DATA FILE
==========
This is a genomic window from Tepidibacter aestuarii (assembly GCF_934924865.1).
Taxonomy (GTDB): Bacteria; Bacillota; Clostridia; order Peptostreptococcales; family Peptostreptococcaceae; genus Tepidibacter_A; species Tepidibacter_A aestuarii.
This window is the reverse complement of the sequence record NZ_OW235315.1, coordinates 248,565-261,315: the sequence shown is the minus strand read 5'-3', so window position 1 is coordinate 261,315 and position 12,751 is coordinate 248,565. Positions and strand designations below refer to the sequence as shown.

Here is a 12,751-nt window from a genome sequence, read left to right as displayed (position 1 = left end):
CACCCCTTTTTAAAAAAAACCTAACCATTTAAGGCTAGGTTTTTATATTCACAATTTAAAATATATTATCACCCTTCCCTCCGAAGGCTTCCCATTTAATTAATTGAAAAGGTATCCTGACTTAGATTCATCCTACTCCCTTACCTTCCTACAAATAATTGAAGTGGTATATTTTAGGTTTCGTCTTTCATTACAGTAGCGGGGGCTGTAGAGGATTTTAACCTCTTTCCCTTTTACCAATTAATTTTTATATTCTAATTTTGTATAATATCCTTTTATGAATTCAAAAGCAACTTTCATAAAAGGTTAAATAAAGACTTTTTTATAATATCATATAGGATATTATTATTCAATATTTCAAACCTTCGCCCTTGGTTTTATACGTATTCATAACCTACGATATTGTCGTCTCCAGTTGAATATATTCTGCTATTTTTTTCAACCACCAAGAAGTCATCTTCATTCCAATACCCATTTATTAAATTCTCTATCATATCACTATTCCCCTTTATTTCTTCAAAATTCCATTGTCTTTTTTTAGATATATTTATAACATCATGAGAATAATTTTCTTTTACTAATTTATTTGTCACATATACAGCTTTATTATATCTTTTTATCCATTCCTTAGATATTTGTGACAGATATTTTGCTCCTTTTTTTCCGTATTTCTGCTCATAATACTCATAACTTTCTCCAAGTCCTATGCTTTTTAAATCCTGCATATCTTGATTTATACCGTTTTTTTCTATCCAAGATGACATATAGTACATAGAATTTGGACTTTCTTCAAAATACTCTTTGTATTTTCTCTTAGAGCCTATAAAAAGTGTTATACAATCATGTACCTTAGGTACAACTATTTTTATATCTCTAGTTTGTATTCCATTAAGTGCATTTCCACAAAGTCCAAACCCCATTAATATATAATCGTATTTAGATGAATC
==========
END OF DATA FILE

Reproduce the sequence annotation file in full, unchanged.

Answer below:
This is a genomic window from Tepidibacter aestuarii (assembly GCF_934924865.1).
Taxonomy (GTDB): Bacteria; Bacillota; Clostridia; order Peptostreptococcales; family Peptostreptococcaceae; genus Tepidibacter_A; species Tepidibacter_A aestuarii.
This window is the reverse complement of the sequence record NZ_OW235315.1, coordinates 248,565-261,315: the sequence shown is the minus strand read 5'-3', so window position 1 is coordinate 261,315 and position 12,751 is coordinate 248,565. Positions and strand designations below refer to the sequence as shown.

Here is a 12,751-nt window from a genome sequence, read left to right as displayed (position 1 = left end):
CACCCCTTTTTAAAAAAAACCTAACCATTTAAGGCTAGGTTTTTATATTCACAATTTAAAATATATTATCACCCTTCCCTCCGAAGGCTTCCCATTTAATTAATTGAAAAGGTATCCTGACTTAGATTCATCCTACTCCCTTACCTTCCTACAAATAATTGAAGTGGTATATTTTAGGTTTCGTCTTTCATTACAGTAGCGGGGGCTGTAGAGGATTTTAACCTCTTTCCCTTTTACCAATTAATTTTTATATTCTAATTTTGTATAATATCCTTTTATGAATTCAAAAGCAACTTTCATAAAAGGTTAAATAAAGACTTTTTTATAATATCATATAGGATATTATTATTCAATATTTCAAACCTTCGCCCTTGGTTTTATACGTATTCATAACCTACGATATTGTCGTCTCCAGTTGAATATATTCTGCTATTTTTTTCAACCACCAAGAAGTCATCTTCATTCCAATACCCATTTATTAAATTCTCTATCATATCACTATTCCCCTTTATTTCTTCAAAATTCCATTGTCTTTTTTTAGATATATTTATAACATCATGAGAATAATTTTCTTTTACTAATTTATTTGTCACATATACAGCTTTATTATATCTTTTTATCCATTCCTTAGATATTTGTGACAGATATTTTGCTCCTTTTTTTCCGTATTTCTGCTCATAATACTCATAACTTTCTCCAAGTCCTATGCTTTTTAAATCCTGCATATCTTGATTTATACCGTTTTTTTCTATCCAAGATGACATATAGTACATAGAATTTGGACTTTCTTCAAAATACTCTTTGTATTTTCTCTTAGAGCCTATAAAAAGTGTTATACAATCATGTACCTTAGGTACAACTATTTTTATATCTCTAGTTTGTATTCCATTAAGTGCATTTCCACAAAGTCCAAACCCCATTAATATATAATCGTATTTAGATGAATC